Diacole 70 16 16 32 4
90 32 16 32 16
  Shalatine  70 32 32 64 32
90 32 128 64 64

Antimicrobial activity

All the separated lectin fractions are significant and inhibited all tested fungi and bacteria except Escherichia coli. The highest significant inhibition zone was observed with fraction 90% of the lectins of cultivars. Shalatine, Diacole and Contender, against Pseudomonas aeruginosa (37, 34 and 29 mm, inhibiting zones, respectively).

Minimum inhibitory concentration (MIC)

The MIC of fraction 90% of lectins was tested and indicated that the tested microorganisms were inhibited by low concentrations of lectins ranging from 3.9 to125 μg/ml. seeds of cultivars. Diacole (red kidney bean) followed by those of Contender (brown bean) showed the lowest MIC, compared to other Phaseolus cultivars under study (Table 4).

Scanning electron microscope (SEM) examination

In this work, scanning by electron microscope was used for the first time to examine the Gram-positive bacteria (Figures 3 and 4). Staphylococcus aureus (Figures 3B and 3C) and the Gram-negative bacteria Pseudomonas aeruginosa (Figures 4B and 4C), without and with lectin of Shalatine seeds (fraction 90%). The results proved that lectin solution had the ability to agglutinate and aggregate bacterial cells together which meant that it exhibited antibacterial activity.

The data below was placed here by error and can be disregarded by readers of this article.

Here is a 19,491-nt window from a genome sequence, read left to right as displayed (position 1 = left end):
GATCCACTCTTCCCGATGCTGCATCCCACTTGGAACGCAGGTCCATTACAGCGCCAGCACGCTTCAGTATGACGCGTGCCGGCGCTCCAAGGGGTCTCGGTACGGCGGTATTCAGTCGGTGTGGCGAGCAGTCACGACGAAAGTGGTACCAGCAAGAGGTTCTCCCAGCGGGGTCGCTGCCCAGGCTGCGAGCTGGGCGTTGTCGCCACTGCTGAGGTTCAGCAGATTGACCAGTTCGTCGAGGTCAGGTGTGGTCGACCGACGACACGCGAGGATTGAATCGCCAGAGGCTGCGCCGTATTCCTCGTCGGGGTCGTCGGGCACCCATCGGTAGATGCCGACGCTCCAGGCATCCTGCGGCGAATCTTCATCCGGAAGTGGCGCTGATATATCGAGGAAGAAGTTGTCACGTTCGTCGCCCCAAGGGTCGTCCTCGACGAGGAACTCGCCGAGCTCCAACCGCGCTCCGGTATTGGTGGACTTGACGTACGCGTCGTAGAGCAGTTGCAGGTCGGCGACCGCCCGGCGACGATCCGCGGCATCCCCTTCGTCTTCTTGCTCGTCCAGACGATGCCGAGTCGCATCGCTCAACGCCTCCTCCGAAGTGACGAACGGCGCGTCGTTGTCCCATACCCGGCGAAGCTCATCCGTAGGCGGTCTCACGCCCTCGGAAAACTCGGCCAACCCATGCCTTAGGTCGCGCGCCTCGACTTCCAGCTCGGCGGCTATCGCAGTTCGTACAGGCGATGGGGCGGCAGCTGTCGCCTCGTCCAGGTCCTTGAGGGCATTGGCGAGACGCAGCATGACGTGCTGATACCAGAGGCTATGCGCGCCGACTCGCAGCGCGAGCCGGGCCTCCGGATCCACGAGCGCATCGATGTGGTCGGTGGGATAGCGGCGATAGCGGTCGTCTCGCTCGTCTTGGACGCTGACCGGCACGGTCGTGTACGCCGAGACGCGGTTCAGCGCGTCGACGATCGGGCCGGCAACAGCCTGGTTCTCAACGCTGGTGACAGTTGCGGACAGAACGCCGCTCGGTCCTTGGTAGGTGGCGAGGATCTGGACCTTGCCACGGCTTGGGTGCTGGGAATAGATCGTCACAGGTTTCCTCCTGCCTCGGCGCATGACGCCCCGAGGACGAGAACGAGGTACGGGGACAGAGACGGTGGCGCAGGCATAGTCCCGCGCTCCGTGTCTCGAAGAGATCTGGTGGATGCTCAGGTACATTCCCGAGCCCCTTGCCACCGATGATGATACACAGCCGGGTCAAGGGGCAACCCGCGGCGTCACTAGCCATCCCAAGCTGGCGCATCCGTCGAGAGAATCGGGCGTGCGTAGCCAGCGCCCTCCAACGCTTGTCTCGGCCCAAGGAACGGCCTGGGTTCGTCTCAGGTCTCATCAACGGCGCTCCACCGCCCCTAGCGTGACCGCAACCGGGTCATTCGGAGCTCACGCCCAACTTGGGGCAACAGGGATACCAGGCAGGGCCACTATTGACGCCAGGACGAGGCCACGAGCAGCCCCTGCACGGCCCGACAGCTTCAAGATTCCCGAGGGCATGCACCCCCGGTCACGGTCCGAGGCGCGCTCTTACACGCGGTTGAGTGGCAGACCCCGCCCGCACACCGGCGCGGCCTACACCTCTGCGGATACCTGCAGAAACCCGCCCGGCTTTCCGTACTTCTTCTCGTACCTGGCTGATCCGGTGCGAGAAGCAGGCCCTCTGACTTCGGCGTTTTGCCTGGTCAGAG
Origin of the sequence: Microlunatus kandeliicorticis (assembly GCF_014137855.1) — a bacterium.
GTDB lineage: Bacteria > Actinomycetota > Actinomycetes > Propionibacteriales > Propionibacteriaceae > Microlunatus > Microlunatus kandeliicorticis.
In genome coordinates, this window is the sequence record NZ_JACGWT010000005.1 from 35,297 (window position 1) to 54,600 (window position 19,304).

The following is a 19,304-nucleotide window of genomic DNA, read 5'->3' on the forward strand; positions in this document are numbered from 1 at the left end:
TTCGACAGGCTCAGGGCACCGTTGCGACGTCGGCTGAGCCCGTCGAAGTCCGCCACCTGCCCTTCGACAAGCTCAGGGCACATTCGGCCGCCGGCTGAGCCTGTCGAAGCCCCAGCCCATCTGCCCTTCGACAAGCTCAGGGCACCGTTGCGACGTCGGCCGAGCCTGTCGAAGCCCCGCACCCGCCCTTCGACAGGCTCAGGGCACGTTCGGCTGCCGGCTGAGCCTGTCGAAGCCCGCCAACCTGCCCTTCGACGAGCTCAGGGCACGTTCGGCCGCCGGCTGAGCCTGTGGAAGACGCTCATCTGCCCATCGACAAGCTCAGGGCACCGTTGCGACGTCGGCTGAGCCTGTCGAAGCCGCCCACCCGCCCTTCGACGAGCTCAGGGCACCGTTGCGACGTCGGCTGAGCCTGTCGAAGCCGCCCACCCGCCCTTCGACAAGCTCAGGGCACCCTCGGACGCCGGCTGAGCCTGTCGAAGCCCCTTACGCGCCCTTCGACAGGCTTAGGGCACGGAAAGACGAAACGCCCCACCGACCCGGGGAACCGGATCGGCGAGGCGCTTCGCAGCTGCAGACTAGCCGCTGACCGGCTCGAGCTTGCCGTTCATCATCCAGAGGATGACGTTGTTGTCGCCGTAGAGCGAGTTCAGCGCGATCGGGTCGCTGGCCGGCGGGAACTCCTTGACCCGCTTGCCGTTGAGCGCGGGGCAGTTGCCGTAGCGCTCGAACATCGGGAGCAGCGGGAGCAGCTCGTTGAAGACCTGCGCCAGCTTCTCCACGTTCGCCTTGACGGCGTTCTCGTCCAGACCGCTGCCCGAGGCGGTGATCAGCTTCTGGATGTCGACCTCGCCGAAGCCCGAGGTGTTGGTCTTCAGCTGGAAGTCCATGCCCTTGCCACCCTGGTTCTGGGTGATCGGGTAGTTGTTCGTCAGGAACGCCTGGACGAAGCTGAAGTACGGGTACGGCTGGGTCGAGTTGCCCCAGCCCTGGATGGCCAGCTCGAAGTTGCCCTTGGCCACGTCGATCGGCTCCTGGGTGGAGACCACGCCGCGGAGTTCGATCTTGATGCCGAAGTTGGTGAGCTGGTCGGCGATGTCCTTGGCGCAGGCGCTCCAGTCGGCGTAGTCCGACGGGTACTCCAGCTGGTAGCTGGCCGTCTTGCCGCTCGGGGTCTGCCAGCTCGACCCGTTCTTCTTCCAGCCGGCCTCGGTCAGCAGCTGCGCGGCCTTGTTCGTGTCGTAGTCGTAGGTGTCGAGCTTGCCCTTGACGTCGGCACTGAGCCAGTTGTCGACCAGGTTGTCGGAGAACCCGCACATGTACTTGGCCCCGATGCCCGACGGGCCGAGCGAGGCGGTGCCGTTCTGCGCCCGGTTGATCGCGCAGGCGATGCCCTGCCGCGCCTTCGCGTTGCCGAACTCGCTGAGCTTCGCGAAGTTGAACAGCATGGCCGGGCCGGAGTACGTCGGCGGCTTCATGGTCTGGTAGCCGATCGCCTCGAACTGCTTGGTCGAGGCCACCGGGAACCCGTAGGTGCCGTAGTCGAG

Discussion

Phaseolus vulgaris is the most important leguminous seed and food crop in the world according to its importance in nutrition security and income generation [21,22]. The content of total protein in Phaseolus vulgaris seeds was reported to be between 17 to 23% of which 2.5-5% was lectins [8,23]. The extraction purification, characterization and biological applications of new plant lectins have been of concern [24].

In the present work, lectins were separated from the seeds of 5 cultivars of, namely: Bronco, Contender, 10YLHJ49, Diacole and Shalatine. Samples resulted with using different concentrations of ammonium sulfate showed that 90% saturation fraction contained the highest amount of lectin content recovered by the extraction in all the tested seeds (Figure 1). The highest significant value was recorded with Shalatine seeds (9.528 mg/g) followed by 10YLHJ49 (7.187 mg/g). This result is nearly in agreement with Zhang et al. [14]. who recorded the lectin content in Phaseolus vulgaris seeds (red kidney beans) as 12 mg/g. On the other hand, our results disagreed with those of Ye et al. [8] and Xia and Ng [25] who reported lower values of lectins from red and dark kidney beans (0.275 and 1.07 mg/g, respectively).